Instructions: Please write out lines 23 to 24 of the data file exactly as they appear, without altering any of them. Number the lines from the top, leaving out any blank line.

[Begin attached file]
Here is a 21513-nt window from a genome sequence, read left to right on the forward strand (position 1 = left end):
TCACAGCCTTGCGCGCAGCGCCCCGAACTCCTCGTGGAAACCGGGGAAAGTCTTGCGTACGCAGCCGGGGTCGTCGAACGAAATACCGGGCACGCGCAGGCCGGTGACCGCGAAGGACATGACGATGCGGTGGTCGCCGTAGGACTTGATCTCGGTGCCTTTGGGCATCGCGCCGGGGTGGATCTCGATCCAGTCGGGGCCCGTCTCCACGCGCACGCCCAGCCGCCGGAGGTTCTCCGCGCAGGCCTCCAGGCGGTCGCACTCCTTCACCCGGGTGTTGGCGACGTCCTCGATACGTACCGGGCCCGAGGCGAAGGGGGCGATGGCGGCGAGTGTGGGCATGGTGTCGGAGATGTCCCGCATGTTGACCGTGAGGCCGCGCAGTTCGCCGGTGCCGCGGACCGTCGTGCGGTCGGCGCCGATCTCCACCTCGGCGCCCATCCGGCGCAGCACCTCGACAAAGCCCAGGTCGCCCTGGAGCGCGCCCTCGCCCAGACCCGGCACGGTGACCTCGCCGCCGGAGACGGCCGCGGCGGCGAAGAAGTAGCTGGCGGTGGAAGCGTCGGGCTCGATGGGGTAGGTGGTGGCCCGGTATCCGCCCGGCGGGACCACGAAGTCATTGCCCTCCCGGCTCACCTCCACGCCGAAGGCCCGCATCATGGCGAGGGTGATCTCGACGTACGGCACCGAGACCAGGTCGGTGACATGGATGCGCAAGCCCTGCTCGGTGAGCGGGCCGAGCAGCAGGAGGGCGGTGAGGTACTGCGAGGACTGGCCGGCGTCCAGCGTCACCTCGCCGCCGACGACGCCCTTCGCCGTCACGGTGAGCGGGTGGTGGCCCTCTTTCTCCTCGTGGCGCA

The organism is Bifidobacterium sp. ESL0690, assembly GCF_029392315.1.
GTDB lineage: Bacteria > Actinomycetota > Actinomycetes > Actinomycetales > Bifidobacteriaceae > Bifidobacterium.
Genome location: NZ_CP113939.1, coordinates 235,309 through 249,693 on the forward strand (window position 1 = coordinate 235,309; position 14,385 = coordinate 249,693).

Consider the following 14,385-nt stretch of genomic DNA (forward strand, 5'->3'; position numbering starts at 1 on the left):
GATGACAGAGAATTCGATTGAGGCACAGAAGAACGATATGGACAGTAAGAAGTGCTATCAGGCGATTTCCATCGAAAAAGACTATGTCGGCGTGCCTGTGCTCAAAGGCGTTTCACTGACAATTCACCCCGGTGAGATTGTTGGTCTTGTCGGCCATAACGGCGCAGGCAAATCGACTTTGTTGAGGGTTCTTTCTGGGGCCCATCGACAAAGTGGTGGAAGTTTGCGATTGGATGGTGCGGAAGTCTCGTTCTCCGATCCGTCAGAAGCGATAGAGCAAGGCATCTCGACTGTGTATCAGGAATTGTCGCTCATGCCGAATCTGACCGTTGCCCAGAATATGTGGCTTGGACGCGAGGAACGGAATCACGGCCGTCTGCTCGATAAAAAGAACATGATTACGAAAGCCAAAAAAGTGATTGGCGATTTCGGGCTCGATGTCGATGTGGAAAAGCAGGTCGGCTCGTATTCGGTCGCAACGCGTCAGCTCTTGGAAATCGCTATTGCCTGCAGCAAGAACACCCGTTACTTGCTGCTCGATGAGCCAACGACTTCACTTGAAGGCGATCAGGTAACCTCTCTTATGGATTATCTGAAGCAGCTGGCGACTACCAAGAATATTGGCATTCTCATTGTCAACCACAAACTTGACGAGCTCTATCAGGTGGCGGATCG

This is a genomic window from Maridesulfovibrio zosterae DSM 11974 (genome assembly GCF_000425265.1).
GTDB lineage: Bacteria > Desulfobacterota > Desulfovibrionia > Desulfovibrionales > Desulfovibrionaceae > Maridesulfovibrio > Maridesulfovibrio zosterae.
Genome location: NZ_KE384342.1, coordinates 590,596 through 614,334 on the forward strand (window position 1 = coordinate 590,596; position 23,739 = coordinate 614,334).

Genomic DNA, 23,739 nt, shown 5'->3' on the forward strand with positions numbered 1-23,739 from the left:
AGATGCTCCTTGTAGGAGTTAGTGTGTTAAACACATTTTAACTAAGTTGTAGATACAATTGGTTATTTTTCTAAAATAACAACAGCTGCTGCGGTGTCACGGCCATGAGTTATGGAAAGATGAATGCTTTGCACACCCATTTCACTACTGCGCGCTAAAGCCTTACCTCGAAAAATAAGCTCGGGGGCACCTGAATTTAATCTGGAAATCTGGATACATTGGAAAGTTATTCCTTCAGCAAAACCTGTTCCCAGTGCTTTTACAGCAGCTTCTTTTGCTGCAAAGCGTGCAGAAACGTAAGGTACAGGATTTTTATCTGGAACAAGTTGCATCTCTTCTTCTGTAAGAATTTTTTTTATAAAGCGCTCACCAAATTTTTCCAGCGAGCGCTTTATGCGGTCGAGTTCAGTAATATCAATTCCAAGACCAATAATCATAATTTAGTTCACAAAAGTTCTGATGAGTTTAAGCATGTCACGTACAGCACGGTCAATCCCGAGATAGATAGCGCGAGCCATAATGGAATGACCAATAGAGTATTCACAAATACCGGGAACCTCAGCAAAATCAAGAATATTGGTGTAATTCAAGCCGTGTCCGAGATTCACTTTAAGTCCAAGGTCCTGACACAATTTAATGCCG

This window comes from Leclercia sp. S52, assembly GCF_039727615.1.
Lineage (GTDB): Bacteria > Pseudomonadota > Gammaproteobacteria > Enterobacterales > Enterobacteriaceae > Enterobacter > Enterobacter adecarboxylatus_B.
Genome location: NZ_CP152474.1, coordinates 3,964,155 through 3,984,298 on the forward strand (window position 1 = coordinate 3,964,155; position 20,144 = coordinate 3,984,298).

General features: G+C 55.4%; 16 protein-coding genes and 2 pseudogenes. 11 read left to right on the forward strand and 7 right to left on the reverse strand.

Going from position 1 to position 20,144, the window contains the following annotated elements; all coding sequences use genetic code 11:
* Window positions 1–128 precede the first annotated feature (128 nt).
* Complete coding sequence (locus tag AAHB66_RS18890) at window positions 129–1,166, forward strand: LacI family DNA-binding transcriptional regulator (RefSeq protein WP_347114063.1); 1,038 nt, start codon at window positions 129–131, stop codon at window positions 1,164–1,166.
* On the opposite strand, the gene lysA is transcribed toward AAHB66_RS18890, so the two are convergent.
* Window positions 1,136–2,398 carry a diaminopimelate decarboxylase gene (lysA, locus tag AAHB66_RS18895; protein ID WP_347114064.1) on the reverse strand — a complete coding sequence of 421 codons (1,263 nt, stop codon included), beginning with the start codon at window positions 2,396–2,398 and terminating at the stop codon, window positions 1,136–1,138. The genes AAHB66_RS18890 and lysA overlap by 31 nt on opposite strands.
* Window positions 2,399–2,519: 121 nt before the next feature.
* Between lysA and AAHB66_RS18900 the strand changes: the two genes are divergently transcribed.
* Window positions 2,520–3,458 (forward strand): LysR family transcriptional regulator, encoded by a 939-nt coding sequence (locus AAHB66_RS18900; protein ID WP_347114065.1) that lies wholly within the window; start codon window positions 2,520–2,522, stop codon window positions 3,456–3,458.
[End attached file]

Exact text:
* Between lysA and AAHB66_RS18900 the strand changes: the two genes are divergently transcribed.
* Window positions 2,520–3,458 (forward strand): LysR family transcriptional regulator, encoded by a 939-nt coding sequence (locus AAHB66_RS18900; protein ID WP_347114065.1) that lies wholly within the window; start codon window positions 2,520–2,522, stop codon window positions 3,456–3,458.